But I was warned that, using Mexican Spanish in the East would draw fire from Caribbean and Latin American immigrant communities, so I began commissioning my niece, who grew up bilingual in English and Old World Spanish, to do translations.

At which point I was further warned that written Old World Spanish is so formal that it’s like Shakespearean English and would be unfathomable to most New World Spanish speakers, particularly kids.

So she would translate the story into idiomatic Old World Spanish rather than formal written OW Spanish and that seemed to work.

Quarrel with it if you’d like, but, while you’re boycotting Goya, just walk down that aisle and see the difference between the mix of products in the Goya and Old El Paso sections.

Mexico is not Cuba is not Honduras is not Chile is not the San Luis Valley. (Do they all look alike to you?)

Mostly, don’t let Trump lead you around by the nose. Clay Bennett explains the upcoming election in terms anyone can understand.

Biden wasn’t my first choice, either. Or my second, third … maybe my fourth, I forget, but sometimes you vote FOR and sometimes you vote AGAINST and this isn’t like those ballot initiatives where it’s unclear.

If you can’t figure it out, maybe you’re the one whose cognitive faculties are slipping.

Let’s wrap up with a

Juxtaposition of the Day

 

(Bill Day)

(Jimmy Margulies)

We’re not featuring any of the “cold dead hands” cartoons because they’re all the same and they’re all too obvious, but mostly because, while the problems at the NRA are about greed, they’re also, and mostly, about betrayal.

Margulies may be cynical about it, but, yes, the NRA was supposed to be lobbying for gun rights, and whether you are giving money to the NRA or Planned Parenthood or the Sierra Club, you expect it to be spent to help further the cause.

It may be fun to mock Wayne LaPierre and to dance on a grave that has not yet been filled, but you won’t convert anyone that way.

If your goal is persuasion rather than further division, pointing out that gunowners were cheated and betrayed is a more productive approach.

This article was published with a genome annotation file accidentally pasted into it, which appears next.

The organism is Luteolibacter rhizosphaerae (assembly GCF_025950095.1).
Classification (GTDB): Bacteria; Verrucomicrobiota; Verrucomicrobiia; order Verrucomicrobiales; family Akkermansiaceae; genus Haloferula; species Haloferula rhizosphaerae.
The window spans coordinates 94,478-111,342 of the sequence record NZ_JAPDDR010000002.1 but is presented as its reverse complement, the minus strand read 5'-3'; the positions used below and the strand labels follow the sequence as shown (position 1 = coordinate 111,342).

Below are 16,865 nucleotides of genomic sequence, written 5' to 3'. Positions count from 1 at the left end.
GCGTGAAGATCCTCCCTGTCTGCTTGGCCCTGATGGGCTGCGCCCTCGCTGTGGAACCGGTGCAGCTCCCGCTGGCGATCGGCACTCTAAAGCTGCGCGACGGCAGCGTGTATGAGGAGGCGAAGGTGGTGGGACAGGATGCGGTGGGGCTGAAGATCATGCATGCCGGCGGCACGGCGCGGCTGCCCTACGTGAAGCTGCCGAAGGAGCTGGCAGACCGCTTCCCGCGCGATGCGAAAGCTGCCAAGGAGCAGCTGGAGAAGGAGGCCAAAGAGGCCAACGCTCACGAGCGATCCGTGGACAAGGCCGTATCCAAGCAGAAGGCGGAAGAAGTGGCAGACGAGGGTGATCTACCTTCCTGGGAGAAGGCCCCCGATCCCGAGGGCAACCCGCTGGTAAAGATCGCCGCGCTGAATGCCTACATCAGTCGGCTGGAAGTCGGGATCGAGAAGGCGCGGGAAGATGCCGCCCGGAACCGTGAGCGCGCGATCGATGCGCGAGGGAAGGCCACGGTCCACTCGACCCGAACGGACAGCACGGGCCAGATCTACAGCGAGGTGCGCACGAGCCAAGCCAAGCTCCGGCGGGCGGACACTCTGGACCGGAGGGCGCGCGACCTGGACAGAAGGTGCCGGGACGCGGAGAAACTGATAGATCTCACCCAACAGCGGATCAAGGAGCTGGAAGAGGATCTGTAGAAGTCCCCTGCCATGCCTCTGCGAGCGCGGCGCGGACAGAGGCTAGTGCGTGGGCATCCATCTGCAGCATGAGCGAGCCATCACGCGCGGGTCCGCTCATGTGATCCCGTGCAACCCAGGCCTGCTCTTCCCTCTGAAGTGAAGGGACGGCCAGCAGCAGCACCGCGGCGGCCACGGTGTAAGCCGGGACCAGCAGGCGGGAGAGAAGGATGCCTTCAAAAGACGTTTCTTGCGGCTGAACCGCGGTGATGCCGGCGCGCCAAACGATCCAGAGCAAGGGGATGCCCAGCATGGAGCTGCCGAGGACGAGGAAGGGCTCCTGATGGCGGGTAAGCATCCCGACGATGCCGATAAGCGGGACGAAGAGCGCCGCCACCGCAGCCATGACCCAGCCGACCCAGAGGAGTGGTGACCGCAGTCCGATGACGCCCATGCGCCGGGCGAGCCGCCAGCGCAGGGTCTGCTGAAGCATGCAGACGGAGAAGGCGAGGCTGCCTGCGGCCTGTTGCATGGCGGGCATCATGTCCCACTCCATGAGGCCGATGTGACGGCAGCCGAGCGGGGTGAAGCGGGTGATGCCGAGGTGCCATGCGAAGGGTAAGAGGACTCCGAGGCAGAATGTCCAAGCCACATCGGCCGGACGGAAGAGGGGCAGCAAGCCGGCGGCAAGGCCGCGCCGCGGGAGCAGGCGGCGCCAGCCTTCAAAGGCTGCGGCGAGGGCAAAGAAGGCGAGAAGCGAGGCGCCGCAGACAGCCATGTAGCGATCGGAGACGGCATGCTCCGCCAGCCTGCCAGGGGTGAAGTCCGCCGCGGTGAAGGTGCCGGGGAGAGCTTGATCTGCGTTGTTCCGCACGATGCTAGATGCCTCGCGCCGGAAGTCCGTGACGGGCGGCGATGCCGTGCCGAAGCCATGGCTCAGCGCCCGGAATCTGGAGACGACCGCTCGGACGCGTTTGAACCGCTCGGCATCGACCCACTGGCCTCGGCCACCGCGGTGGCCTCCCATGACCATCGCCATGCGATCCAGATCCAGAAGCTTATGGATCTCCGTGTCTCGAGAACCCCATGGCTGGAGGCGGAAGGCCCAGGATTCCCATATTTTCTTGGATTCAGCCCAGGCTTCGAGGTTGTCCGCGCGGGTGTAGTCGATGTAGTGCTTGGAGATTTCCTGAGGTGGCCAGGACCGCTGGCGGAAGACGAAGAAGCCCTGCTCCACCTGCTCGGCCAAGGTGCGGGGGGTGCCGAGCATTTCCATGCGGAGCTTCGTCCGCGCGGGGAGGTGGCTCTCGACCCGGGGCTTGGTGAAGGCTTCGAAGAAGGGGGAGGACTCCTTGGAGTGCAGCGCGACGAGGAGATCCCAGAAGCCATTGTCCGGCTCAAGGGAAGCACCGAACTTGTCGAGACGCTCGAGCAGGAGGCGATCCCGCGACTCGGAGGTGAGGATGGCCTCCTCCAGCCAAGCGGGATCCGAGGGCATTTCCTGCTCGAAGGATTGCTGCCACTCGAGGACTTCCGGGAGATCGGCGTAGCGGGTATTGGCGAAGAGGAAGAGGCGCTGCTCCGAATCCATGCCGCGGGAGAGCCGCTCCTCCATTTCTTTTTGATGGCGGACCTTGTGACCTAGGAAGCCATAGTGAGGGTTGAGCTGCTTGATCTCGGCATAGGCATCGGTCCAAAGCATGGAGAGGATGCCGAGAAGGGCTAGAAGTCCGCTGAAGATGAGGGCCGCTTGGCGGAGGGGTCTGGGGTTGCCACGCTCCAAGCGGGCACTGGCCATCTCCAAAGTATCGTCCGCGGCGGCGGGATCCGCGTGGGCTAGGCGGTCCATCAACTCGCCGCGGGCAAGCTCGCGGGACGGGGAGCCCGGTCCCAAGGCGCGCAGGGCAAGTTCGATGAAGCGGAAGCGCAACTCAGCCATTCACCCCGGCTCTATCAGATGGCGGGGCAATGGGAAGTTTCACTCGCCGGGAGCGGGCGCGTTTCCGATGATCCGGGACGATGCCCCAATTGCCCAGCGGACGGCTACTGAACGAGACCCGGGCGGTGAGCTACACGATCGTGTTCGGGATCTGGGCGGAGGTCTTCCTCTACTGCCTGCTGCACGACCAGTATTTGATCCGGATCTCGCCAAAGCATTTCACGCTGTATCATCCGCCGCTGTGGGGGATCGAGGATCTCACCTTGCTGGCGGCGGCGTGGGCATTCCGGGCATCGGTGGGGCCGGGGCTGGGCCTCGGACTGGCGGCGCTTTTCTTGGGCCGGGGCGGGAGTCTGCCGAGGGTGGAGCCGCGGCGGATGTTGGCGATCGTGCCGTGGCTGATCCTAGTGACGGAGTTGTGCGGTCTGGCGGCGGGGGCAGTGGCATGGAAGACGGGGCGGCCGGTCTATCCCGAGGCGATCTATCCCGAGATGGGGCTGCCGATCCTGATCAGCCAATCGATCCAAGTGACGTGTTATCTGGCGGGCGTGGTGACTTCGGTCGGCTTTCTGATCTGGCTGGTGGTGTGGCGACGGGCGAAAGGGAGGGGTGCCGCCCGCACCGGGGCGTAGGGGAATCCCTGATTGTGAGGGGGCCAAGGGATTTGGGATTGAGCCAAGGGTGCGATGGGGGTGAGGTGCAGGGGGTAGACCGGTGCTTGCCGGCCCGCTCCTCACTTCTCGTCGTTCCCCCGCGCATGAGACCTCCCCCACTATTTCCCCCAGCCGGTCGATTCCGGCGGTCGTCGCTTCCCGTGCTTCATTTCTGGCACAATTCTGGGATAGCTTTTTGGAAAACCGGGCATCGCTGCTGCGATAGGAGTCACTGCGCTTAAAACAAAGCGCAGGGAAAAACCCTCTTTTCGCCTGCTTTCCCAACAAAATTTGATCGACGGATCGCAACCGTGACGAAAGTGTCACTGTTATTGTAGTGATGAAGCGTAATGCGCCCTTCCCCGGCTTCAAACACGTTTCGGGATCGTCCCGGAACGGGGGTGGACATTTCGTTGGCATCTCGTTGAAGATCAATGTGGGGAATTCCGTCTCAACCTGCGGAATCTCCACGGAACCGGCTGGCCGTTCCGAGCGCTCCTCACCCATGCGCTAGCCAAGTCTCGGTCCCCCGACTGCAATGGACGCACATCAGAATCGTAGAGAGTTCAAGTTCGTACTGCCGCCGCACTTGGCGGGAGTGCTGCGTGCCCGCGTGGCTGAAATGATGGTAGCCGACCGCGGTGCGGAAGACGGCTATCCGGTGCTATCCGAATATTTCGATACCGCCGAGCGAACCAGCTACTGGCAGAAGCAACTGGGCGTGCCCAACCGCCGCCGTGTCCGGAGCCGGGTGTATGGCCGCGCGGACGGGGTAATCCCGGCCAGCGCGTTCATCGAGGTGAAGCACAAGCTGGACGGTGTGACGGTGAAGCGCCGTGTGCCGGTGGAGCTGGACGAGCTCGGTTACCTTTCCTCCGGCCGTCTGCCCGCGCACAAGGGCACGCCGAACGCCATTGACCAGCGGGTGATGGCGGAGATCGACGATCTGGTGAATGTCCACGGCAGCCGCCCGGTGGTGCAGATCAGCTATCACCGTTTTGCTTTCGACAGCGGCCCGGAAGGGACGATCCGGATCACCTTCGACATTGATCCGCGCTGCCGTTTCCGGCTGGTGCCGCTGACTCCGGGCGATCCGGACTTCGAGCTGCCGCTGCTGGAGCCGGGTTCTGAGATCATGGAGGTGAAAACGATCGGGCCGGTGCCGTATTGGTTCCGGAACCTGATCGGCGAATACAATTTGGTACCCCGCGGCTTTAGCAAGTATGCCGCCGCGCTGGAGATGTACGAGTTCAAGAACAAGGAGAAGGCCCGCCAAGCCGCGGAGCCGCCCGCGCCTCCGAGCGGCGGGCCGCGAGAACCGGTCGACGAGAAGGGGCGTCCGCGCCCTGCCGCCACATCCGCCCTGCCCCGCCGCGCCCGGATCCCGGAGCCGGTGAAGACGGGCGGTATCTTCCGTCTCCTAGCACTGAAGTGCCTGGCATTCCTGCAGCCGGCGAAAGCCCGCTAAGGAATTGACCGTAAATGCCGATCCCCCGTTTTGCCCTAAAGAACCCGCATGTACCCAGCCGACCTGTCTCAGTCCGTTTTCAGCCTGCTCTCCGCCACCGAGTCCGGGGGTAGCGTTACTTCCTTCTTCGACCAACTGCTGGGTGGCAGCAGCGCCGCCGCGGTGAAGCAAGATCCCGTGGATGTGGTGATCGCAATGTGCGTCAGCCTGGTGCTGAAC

Take it from me. After all, I was a Sharpshooter Bar Four, back before they all went nuts.

 

Community Comments

#1 Mike Beede
August/8/2020
@ 9:07 am

That NRA “evil lobbying” cartoon by Jimmy Marguiles is a bit of a head scratcher. The mission of the NRA is basically threefold: promoting gun safety, organizing shooting events, and lobbying. It’s like making fun of General Motors by revealing they’ve been building cars.

The nutty right-wing political marketing was what drove me away from the organization. Hell, I *still* get email warning me of the apocalypse (and “libtards”—I think of myself as pretty liberal) years after I quit. But I guess that you have to consider the intended audience for a cartoon, and “people that know anything about guns” are probably not the target for that one.

Bill Day, on the other hand, got it right. The president-for-life or whatever his title was *still* has rabid supporters who are sure the only reason to charge him with anything is dirty politics. It has not escaped our attention that I can reuse most of this paragraph for other topical discussions.

#2 Louis Richards
August/8/2020
@ 5:23 pm

I don’t really know about Arizona, but Biden was definitely right about the diversity of the Hispanic communities in Florida.
We have the Old Cubans, who fled from Batista, the New Cubans who fled Castro, and the Young Cubans who grew up here. And then there are the Venezuelans, Colombians, Puerto Ricans, Dominicans, Guatemalans and Salvadorans.

And those are just the politically active ones that are loudest.